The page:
This paper will challenge and provoke discussion about the role and value of high tech approaches in today's market research environment. Whilst the paper is not aimed at taking sides, its real goal is to make researchers aware of many different ways that research can be conducted and to show that while high tech approaches can be more cost effective and faster, there are - and continue to be - situations and challenges where face to face interviewing cannot be bettered


Julie Curphey & Marianne Fletcher, Pfizer

It's Life Jim But Not As We Know It

Can the pharmaceutical industry and agencies wake up to the challenges ahead? This paper lays down the gauntlet to the industry, putting forward the premise that if agencies do not continue to develop innovative and customer centric approaches, then market research runs the risk of being ticked out of the Boardroom. It's do or die!


Koenraad Dierick, suAzio Consulting

Assessing the Value of Knowing for Reimbursement Bodies

This paper described the ‘Value of Knowing’ that a patient suffers
from a particular pathology and hence, for GE Healthcare, the
value of the product that can provide that knowledge. The
product in question is Ioflupane I 123, a radiopharmaceutical
that can be used to help differentiate essential tremor from
Parkinsonian syndromes.


Nigel Griffiths Et Al Insight Research

Seeing Is Not Believing Eyetracking In Comms Research

Eye-tracking is back in the news but can it really deliver in communications research? This paper explores the pros and cons of this technique, using a case study with UK PCPs and shows where eye-tracking has a place in communications research and how to use it effectively alongside conventional qualitative techniques


Ludwig Prange, Berlin Chemie and Markus Schoene, YouGovPsychonomics AG, Germany

The Importance Of Health Insurances As A Target Group For Pharma Industry

Key Messages and Outlook:
- Health Insurances are becoming increasingly important as a target group for pharmaceutical companies
- The company researchers need to take this development into account for providing their internal customers with the relevant information and consulting
- Due to the complexity of the subjects and the specific features of the target group, there are special requirements of the research companies and the methods to be used


Dr Matthew Fraser,

The Social Media Challenge for Pharma and Healthcare

Matthew eloquently argues that we must embrace this new web technology. We are not in a position to stick our head in the sand on this; revenues are dropping and patents expiring which means there is less money to go into R&D. In a highly regulated, scientific and almost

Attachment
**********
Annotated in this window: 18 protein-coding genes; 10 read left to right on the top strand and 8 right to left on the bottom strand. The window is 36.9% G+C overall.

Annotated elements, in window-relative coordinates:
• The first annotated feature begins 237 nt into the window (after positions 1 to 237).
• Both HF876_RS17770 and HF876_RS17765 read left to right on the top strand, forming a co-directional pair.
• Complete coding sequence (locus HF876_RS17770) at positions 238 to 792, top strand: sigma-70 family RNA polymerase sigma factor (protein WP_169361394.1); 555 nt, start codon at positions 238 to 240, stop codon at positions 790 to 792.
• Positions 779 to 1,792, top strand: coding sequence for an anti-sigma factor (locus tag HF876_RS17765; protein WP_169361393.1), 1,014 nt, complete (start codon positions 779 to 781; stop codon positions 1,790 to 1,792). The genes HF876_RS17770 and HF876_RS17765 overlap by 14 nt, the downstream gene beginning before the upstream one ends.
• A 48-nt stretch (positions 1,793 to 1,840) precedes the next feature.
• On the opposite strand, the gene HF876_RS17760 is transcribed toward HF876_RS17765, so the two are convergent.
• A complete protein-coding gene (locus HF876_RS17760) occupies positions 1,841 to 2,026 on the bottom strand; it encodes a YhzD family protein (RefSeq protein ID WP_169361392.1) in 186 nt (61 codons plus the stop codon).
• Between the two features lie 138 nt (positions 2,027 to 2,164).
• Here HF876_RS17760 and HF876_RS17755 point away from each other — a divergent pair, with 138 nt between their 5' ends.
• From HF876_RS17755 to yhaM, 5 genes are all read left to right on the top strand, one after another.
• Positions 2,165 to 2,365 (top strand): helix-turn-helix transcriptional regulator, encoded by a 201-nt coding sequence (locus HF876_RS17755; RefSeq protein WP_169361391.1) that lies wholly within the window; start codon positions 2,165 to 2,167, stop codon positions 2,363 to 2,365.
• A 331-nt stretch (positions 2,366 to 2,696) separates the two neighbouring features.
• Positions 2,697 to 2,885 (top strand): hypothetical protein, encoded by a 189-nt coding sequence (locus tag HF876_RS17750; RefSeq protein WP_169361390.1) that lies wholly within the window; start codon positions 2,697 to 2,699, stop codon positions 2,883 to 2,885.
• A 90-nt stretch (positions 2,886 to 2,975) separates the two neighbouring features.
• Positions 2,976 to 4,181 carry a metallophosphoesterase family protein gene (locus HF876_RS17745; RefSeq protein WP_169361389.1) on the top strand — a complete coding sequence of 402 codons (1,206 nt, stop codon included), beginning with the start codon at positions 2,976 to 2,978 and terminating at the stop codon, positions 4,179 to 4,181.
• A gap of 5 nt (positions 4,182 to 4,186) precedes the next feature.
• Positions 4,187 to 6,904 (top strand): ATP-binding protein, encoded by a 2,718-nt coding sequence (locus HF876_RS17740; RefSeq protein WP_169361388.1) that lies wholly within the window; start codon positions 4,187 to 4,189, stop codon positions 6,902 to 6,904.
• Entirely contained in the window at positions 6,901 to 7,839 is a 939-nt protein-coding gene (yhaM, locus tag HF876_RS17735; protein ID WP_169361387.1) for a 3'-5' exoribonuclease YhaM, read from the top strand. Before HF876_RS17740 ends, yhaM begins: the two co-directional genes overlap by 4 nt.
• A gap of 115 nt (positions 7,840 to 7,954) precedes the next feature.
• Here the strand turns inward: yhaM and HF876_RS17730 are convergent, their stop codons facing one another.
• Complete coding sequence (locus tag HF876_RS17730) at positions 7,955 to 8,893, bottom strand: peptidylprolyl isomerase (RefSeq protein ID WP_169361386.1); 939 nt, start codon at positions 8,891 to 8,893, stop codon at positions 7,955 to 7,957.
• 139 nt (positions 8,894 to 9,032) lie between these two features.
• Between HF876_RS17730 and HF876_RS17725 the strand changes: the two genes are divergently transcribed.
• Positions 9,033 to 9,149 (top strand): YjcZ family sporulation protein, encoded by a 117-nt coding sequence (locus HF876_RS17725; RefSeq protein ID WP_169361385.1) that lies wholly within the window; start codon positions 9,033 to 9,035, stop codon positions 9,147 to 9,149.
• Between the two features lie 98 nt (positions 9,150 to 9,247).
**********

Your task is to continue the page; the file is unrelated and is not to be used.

secretive industry such as pharma it is perhaps not surprising
that we have approached Web 2.0 with caution but we need to
change our attitude and see how we can harness the opportunity
and benefit from it.


Willy Hoos, Philips Respironics and Jordan Bayless, Optimal Strategix, USA

Understanding Customer Needs: Identifying the Right Customers
in a Changing Market

This paper shows the challenges faced and the solutions used to develop an effective launch strategy for a new device. Based on a real case study, the paper will show how unique approaches and advanced market research methodology allowed the launch team to understand all the different stakeholders in the value chain and how they took a customer focused view to developing a detailed strategic and tactical launch plan


Steven Thomson, Ipsos CPG and Sarah Phillips, Ipsos Health

United Breaks Guitars - The Rise of the prosumer

This paper investigates the fascinating concept of the 'prosumer' in the context of healthcare; how physicians deal with these patients and how the pharmaceutical industry should support the physician in the face of these patients. Using novel research techniques with both physicians and patients in 2 EU markets, this paper promises to be a real insight into the psychology of this important patient group.


Anna Williams and Neil Rees, Hall & Partners

What Is The Digital Revolution

Anna and Neil presented a provoking paper which explored the role of digital research in market research. The question they posed is whether it would revolutionise the way we do research, or is it just another tool we will use. They presented this as a ‘fight’ between face-to-face
and digital research and let the audience decide the outcome.